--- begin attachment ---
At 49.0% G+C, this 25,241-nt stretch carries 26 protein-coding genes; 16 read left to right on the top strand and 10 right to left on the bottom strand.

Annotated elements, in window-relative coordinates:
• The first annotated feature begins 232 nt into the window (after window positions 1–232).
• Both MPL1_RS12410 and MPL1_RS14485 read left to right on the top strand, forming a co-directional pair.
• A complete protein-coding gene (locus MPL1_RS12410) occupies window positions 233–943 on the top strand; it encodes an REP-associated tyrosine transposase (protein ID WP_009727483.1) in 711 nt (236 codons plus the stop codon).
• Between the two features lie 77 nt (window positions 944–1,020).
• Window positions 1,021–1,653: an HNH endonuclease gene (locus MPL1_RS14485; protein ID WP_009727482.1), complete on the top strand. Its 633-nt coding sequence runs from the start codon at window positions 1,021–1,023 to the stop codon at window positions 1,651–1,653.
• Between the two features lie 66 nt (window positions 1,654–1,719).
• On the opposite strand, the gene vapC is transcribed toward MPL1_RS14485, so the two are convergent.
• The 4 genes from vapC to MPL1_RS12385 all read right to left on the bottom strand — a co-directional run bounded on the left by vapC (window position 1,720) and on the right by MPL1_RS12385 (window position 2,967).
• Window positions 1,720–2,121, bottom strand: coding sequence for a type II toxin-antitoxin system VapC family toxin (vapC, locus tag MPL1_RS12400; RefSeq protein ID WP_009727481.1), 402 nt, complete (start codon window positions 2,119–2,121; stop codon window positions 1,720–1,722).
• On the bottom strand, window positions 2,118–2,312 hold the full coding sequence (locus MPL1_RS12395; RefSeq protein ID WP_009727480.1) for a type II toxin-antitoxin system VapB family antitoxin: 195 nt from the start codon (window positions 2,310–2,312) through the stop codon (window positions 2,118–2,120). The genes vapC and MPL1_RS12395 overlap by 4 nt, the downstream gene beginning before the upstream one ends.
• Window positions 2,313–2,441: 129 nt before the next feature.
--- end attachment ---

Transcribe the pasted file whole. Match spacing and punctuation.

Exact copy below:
At 49.0% G+C, this 25,241-nt stretch carries 26 protein-coding genes; 16 read left to right on the top strand and 10 right to left on the bottom strand.

Annotated elements, in window-relative coordinates:
• The first annotated feature begins 232 nt into the window (after window positions 1–232).
• Both MPL1_RS12410 and MPL1_RS14485 read left to right on the top strand, forming a co-directional pair.
• A complete protein-coding gene (locus MPL1_RS12410) occupies window positions 233–943 on the top strand; it encodes an REP-associated tyrosine transposase (protein ID WP_009727483.1) in 711 nt (236 codons plus the stop codon).
• Between the two features lie 77 nt (window positions 944–1,020).
• Window positions 1,021–1,653: an HNH endonuclease gene (locus MPL1_RS14485; protein ID WP_009727482.1), complete on the top strand. Its 633-nt coding sequence runs from the start codon at window positions 1,021–1,023 to the stop codon at window positions 1,651–1,653.
• Between the two features lie 66 nt (window positions 1,654–1,719).
• On the opposite strand, the gene vapC is transcribed toward MPL1_RS14485, so the two are convergent.
• The 4 genes from vapC to MPL1_RS12385 all read right to left on the bottom strand — a co-directional run bounded on the left by vapC (window position 1,720) and on the right by MPL1_RS12385 (window position 2,967).
• Window positions 1,720–2,121, bottom strand: coding sequence for a type II toxin-antitoxin system VapC family toxin (vapC, locus tag MPL1_RS12400; RefSeq protein ID WP_009727481.1), 402 nt, complete (start codon window positions 2,119–2,121; stop codon window positions 1,720–1,722).
• On the bottom strand, window positions 2,118–2,312 hold the full coding sequence (locus MPL1_RS12395; RefSeq protein ID WP_009727480.1) for a type II toxin-antitoxin system VapB family antitoxin: 195 nt from the start codon (window positions 2,310–2,312) through the stop codon (window positions 2,118–2,120). The genes vapC and MPL1_RS12395 overlap by 4 nt, the downstream gene beginning before the upstream one ends.
• Window positions 2,313–2,441: 129 nt before the next feature.